A new lawsuit alleges medical personnel mishandled testing of a dying Quincy veterans’ home resident last fall, resulting in him not being diagnosed with Legionnaires’ disease until just hours before his death.
This is the second lawsuit from the family of Valdemar “Roy” Dehn, an 88-year-old Korean War veteran and ex-Chicago Tribune employee who died from Legionnaires’ last October. The first lawsuit, filed last week, was focused solely against the state of Illinois in the state’s obscure Court of Claims, where families suing the state are limited in their damages.
The Dehns are the 12th family to sue the state for neglect related to the death of a loved one at the Quincy veterans’ home due to Legionnaires’ disease.
But the Dehn family is the first to try a two-pronged legal strategy by also suing Blessing Hospital and Zorian Trusewych, the medical director of the veterans’ home, over the outbreaks.
The lawsuit alleges staff at Blessing Hospital ordered Dehn be tested for Legionnaires’ disease on Oct. 8, 2017, but the test wasn’t carried out. Three days later, another doctor questioned why the test had not been completed and ordered it be done a second time, according to the lawsuit. The test result came back positive for Legionnaires’ the next day, about eight hours before Dehn died, according to the lawsuit.
The court filing alleges Trusevych also failed to test Dehn, even in the months leading up to the 2017 outbreak as other residents tested positive for Legionnaires’.
A Legionnaires’ outbreak killed 12 residents and sickened dozens more in 2015. A second outbreak struck the home in 2016.
Under existing Illinois law, the maximum amount of damages Dehn’s estate could receive from suing the state is $100,000, an award that is the lowest in the country.
“Right now, you’re limited to $100,000, which is clearly a horribly inadequate recovery for the death of anybody,” said Steven Jambois, the Chicago attorney representing the Dehn family.
But after a WBEZ investigation into the continuing outbreaks, the Illinois House and Senate last spring voted to lift that cap to $2 million and make it retroactive to cover all of the pending lawsuits against the state filed by families who lost loved ones to Legionnaires’ at the Quincy home.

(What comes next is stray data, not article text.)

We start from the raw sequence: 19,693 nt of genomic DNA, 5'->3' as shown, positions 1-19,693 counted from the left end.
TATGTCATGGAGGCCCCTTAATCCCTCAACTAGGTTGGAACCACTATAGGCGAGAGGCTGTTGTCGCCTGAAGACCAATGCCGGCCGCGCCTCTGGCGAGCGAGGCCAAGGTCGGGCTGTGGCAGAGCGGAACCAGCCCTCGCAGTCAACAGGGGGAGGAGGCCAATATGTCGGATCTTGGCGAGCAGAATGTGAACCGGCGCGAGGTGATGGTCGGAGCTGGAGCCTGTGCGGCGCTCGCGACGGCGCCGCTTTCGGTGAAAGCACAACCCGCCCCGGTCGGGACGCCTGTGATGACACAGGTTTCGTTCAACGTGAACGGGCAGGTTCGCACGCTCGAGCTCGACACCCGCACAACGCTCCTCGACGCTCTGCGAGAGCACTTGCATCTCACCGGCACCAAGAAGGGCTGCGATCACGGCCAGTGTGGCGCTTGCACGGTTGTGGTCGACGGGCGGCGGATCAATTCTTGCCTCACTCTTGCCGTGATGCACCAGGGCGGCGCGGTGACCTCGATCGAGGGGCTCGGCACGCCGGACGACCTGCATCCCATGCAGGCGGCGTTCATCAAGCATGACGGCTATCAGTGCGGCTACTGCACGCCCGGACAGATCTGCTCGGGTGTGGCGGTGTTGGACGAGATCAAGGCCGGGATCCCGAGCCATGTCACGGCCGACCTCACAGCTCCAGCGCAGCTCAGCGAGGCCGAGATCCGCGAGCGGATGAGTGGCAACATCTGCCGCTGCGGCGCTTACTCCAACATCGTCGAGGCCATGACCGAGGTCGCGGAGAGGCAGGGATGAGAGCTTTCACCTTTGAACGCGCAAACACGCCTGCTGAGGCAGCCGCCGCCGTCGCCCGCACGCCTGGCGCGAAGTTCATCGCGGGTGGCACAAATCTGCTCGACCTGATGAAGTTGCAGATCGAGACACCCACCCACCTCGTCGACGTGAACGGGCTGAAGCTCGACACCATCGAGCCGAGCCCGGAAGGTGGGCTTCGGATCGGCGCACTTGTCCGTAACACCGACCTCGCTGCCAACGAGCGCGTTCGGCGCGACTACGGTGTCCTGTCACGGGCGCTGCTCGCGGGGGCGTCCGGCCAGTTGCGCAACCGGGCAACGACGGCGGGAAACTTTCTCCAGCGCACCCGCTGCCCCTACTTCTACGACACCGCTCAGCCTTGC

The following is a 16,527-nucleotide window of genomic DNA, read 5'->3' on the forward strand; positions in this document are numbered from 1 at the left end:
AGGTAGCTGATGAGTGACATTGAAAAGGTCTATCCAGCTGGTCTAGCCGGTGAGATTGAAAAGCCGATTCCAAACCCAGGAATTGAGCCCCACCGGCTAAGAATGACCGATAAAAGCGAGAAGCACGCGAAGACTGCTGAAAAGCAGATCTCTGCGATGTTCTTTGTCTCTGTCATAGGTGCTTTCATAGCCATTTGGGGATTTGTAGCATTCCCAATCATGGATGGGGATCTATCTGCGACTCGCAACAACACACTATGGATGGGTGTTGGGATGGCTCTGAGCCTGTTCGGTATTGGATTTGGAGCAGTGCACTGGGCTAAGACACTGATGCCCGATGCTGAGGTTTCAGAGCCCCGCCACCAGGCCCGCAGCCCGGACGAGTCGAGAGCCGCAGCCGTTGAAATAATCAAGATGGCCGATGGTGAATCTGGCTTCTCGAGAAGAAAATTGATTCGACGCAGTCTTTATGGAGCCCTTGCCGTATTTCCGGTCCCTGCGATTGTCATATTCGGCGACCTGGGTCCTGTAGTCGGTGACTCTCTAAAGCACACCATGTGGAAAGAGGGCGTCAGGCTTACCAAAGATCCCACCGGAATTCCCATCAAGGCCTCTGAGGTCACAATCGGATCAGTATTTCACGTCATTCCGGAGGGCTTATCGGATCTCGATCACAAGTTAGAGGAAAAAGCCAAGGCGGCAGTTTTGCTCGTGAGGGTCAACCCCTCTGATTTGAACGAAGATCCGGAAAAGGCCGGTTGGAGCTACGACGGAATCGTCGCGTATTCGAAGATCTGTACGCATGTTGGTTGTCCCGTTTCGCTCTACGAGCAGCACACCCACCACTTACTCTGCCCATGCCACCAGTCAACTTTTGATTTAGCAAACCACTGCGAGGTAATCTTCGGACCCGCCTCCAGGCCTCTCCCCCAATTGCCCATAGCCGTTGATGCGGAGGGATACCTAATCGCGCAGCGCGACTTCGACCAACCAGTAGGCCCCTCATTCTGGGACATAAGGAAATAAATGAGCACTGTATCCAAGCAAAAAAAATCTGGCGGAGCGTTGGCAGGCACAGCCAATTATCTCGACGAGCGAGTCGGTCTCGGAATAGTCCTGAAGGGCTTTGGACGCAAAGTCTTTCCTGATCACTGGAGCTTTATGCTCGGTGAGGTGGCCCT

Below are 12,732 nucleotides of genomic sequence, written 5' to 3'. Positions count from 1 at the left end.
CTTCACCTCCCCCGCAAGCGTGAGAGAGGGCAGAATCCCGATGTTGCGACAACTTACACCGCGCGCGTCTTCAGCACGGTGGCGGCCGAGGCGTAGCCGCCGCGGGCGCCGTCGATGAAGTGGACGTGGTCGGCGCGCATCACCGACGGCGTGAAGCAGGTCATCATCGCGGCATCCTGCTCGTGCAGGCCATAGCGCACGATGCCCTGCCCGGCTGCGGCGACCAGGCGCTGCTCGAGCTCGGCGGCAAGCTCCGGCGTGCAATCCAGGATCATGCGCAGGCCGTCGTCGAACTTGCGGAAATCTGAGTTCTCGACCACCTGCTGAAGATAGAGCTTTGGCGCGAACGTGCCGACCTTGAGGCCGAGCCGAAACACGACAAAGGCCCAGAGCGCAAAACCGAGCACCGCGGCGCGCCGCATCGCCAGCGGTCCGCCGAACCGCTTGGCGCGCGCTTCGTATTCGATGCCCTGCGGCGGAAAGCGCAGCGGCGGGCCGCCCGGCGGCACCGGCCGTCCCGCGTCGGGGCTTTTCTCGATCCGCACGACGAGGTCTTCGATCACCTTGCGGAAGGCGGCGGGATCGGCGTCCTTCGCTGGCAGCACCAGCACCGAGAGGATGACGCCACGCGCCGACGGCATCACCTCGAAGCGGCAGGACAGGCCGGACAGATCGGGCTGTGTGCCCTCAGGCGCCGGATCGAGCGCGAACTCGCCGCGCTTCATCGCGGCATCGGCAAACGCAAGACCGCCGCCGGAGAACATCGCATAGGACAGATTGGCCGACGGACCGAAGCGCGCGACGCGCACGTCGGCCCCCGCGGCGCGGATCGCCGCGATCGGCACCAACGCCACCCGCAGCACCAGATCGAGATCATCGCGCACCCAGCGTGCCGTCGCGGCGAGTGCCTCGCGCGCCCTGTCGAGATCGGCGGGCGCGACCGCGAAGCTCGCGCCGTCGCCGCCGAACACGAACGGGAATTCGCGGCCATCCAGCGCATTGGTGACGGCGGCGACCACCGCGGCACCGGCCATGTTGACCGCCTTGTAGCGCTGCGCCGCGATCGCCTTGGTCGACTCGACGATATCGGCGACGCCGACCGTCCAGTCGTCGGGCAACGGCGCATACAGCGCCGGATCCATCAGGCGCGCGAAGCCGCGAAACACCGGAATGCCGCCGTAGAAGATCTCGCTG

Rauner has not said whether he’ll sign the measure into law. Vetoing the bill could portray Rauner, who’s seeking reelection, as unsympathetic to the families who lost loved ones at the home. Rauner’s Democratic opponent, J.B. Pritzker, has accused Rauner of “fatal mismanagement” and has said families like Dehns are due compensation from the state.
In earlier Legionnaires’ lawsuits, the state has not acknowledged any negligence in the Quincy veterans’ home outbreaks.
But the Dehn family’s lawsuit against Blessing Hospital and the veteran’s home’s medical director could eventually bring the issue in front of an Adams County jury, potentially resulting in a much larger reward than the lawsuit against the state.
“I certainly think that 12 members of any community, much less that community, is going to be outraged at what’s happened to all these veterans,” Jambois said.
A spokesman for Blessing Hospital did not immediately respond to a request to comment.
A spokeswoman for Attorney General Lisa Madigan’s office, who is representing Trusewych in the lawsuit said, “We are reviewing the complaint.”
Dehn, who lived in suburban Lisle before moving to the veterans’ home, was a U.S. Army veteran who served between 1948 and 1952 and was involved in ground combat during the Korean War. Much of his time after the war involved working in the sales department at the Chicago Tribune, where he was employed for 26 years.
Dehn got to retire at an early age but eventually grew bored and lonely. He thought moving to the Quincy home made sense, in part, as a way to connect socially, his son, Matt, told WBEZ.
He said his father experienced kidney difficulties before succumbing to Legionnaires’ but noted he remained mentally sharp until his death.